Our life living off the land in our log cabin, breathing fresh mountain air, and getting back to basics.

Monday, May 13, 2013

It's Ramp Time!

Ramps are a wild leek that grow only in early spring, so the ability to use them while still fresh is limited.  They taste like a garlicky green onion and are considered a delicacy by some.  Most people either love them or hate them.  We happen to be in the lovers group.  One of my first experiences cooking with ramp was making Ramp Pasta; I'll share the recipe after I review how to harvest ramps (which is something you need to know if you are lucky enough to live where they grow; if you don't you can buy them in some grocery stores and most vegetable markets).

Here in the southern Appalachian mountains, ramps grow in the woods and usually prefer damp areas with lots of leaves decaying about.  They are almost always two leafed and have a pinkish stalk with a white bulb at the end.  The photo below is of a small patch, but they can be found in very large patches as well. Mountain Man went harvesting ramps with some friends to a sloped wooded area that had clumps of ramps growing over about an acre or so; the ones in our woods grow in individual patches like the one in the photo, with patches only here and there.

When harvesting ramp, you need a spade or a small mattock.  Carefully insert your tool deep into the soil around the ramp, being cautious not to cut into the root.  Loosen the soil with the tool...
...and gently bring the root bulb to the surface.

I harvested one to show you how, but typically people harvest pounds at a time.  When harvesting, it is extremely important to leave one for every one you harvest...this ensures sustainability of the patch and regrowth for harvests for years to com.

To clean the ramps, fill a bucket with water and place the dirt encrusted ramps into it, shaking them around.  I've done mine in the sink because I only have 1, but you can see how much dirt comes off of one plant.  You want to be sure that you remove the bulb's thin skin at this time as well.
Drain the water and rinse the ramp again (if I were cleaning a bunch I'd take them from the emptied bucket and place them into a water filled sink, rinsing again).

Now you are ready to cut off the root and either eat it (too strong for me to eat raw, but many people do) or cook it.  If you are storing it, wrap the cleaned ramps into newspaper, place in a plastic bag (I use 2 to keep the smell contained) and put them in the fridge until you are ready to cook them.  You also want to plant the root portion (sustainability and regrowth) in the woods; brush away decaying leaves and scratch the surface of the dirt, place the root there and cover again with the leaves...if you're lucky, next year you'll have your very own ramps!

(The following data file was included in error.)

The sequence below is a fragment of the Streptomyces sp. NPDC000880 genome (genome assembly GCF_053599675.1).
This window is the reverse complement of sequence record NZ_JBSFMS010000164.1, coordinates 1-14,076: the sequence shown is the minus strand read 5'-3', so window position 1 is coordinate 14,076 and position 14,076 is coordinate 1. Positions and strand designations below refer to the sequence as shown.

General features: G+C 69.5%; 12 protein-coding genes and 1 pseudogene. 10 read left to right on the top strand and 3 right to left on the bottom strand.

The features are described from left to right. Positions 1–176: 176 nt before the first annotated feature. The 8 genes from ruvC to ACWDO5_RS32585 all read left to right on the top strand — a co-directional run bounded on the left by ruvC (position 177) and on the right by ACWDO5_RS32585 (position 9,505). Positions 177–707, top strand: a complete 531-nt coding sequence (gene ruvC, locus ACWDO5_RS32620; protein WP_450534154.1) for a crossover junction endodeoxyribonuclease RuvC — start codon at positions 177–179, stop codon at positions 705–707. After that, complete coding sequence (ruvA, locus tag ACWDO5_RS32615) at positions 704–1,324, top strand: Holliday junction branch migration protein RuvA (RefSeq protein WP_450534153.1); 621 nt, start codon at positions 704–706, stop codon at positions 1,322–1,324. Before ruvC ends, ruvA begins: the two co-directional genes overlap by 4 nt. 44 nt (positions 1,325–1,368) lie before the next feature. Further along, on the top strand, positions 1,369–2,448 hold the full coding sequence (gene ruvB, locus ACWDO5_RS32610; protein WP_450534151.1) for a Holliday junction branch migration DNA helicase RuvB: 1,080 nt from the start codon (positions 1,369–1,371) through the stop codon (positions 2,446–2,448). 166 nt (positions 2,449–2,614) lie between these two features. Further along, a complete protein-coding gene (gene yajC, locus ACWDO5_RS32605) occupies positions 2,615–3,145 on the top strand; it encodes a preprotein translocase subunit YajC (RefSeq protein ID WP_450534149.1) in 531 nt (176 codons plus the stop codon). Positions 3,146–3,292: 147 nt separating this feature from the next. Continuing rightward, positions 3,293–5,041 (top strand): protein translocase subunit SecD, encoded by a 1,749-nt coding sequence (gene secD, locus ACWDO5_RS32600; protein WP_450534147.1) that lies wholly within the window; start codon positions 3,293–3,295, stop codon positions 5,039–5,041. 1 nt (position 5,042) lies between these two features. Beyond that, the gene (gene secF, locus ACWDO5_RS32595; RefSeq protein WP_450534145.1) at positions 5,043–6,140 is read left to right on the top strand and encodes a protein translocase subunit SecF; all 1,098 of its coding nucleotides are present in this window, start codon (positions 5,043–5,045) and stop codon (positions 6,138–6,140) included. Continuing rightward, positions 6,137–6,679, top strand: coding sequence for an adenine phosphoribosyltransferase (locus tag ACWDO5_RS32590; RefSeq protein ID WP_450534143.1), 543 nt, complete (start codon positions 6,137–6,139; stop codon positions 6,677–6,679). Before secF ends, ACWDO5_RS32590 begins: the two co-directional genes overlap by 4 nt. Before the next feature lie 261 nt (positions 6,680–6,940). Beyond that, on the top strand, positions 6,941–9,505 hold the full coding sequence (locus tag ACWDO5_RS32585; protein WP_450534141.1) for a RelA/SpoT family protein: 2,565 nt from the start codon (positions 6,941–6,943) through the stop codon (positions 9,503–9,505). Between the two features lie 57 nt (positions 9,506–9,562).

Now on to ramp pasta...trust me, if you like the flavor of garlic and green onions, you are going to love this dish.  And it's relatively easy to make (once your ramps are clean!)Dick and Ursula, we thought of you while we enjoyed this meal...sorry you couldn't be with us this time, but maybe you'll get to try the pickled ramps I'm going to make!

Fresh Ramp Pasta


1/2 lb whole wheat angel hair pasta (you can use your favorite pasta, but this makes for a hearty no-meat meal)
extra virgin olive oil
8 oz (30 - 35) fresh ramps, thinly sliced bulbs and julienned greens, separated
2 tbsp garlic
1/4 - 1/2 cup panko breadcrumbs
salt & pepper
Grated Asiago or Pecorino Romano to taste (forgot to include this in the picture)


You want to have all your ingredients prepared for cooking; it will only take 10 minutes or so from the time you start cooking to the time you serve your pasta.

Bring a large pot of water with a little salt and olive oil to a boil.  Add the pasta and cook for 6 minutes.

When the water is almost boiling, begin heating your olive oil (enough to cover the bottom of a large skillet, I used my 15 inch iron skillet).

Put your pasta into the pot and put your ramp bulbs into the pan, searing them until the whites are begin to blister and brown (3 minutes or so).

Add the garlic and continue to saute.  When the garlic begins to caramelize, lower the heat to medium.

When the pasta is done, put it into the pan with the ramps and garlic, stirring to combine.

Add some of the pasta water, 1/2 cup or so (don't throw it away yet, you may want to add more).

Add the julienned ramp and stir to combine.

Now add your breadcrumbs, which give the dish a delightful texture, I used 1/2 cup.

Place a pile of pasta with some of the little bits of ramp in the pan onto a plate, and drizzle olive oil over top.

Sprinkle with grated Asiago cheese (or Pecorino Romano) and serve!

Ramps make this pasta dish spectacular!  It is flavorful, colorful, and easy to make.  Serve with a fresh dandelion salad and warm fresh bread with a crispy crust and it is sure to become a favorite!

Come back again for more fresh ramp recipes...it's now or never!

Thanks for reading my blog, you are the best f/f/r/s/f's, see you tomorrow,

Visit Flour Me With Love: Mix it up Monday and Homestead Barn Hop for more blog posts you might like!


Osage Bluff Quilter said...

There was a ramp festival here in town Saturday. Some one gave us a ramp and we took it to the restaurant and ate it with our dinner. Bernie will like reading your post today.

Dad/Pepere said...

Yummy! Hugs!

Lise said...

Sounds like fun Patti! See you soon:)

It was great dad, wait until you hear about the quiche! Hugs back!